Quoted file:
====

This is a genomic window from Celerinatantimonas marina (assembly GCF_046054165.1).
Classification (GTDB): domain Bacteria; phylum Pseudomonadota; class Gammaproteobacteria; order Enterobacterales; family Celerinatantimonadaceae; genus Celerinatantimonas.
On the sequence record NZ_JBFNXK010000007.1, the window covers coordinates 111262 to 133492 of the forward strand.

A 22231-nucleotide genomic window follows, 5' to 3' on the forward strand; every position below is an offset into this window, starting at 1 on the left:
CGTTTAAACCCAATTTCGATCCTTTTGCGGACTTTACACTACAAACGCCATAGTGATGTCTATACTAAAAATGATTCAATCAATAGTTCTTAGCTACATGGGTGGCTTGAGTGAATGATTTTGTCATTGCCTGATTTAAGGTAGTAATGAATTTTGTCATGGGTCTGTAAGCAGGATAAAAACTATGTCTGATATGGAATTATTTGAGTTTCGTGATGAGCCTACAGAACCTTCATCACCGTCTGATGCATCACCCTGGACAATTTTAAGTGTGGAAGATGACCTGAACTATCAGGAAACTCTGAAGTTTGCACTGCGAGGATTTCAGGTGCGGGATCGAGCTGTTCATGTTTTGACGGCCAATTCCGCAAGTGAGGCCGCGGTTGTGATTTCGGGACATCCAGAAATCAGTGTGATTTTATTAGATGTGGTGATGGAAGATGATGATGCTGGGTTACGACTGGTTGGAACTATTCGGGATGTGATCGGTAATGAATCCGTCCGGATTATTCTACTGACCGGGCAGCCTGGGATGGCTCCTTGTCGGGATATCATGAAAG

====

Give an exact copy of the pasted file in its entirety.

This is a genomic window from Celerinatantimonas marina (assembly GCF_046054165.1).
Classification (GTDB): domain Bacteria; phylum Pseudomonadota; class Gammaproteobacteria; order Enterobacterales; family Celerinatantimonadaceae; genus Celerinatantimonas.
On the sequence record NZ_JBFNXK010000007.1, the window covers coordinates 111262 to 133492 of the forward strand.

A 22231-nucleotide genomic window follows, 5' to 3' on the forward strand; every position below is an offset into this window, starting at 1 on the left:
CGTTTAAACCCAATTTCGATCCTTTTGCGGACTTTACACTACAAACGCCATAGTGATGTCTATACTAAAAATGATTCAATCAATAGTTCTTAGCTACATGGGTGGCTTGAGTGAATGATTTTGTCATTGCCTGATTTAAGGTAGTAATGAATTTTGTCATGGGTCTGTAAGCAGGATAAAAACTATGTCTGATATGGAATTATTTGAGTTTCGTGATGAGCCTACAGAACCTTCATCACCGTCTGATGCATCACCCTGGACAATTTTAAGTGTGGAAGATGACCTGAACTATCAGGAAACTCTGAAGTTTGCACTGCGAGGATTTCAGGTGCGGGATCGAGCTGTTCATGTTTTGACGGCCAATTCCGCAAGTGAGGCCGCGGTTGTGATTTCGGGACATCCAGAAATCAGTGTGATTTTATTAGATGTGGTGATGGAAGATGATGATGCTGGGTTACGACTGGTTGGAACTATTCGGGATGTGATCGGTAATGAATCCGTCCGGATTATTCTACTGACCGGGCAGCCTGGGATGGCTCCTTGTCGGGATATCATGAAAG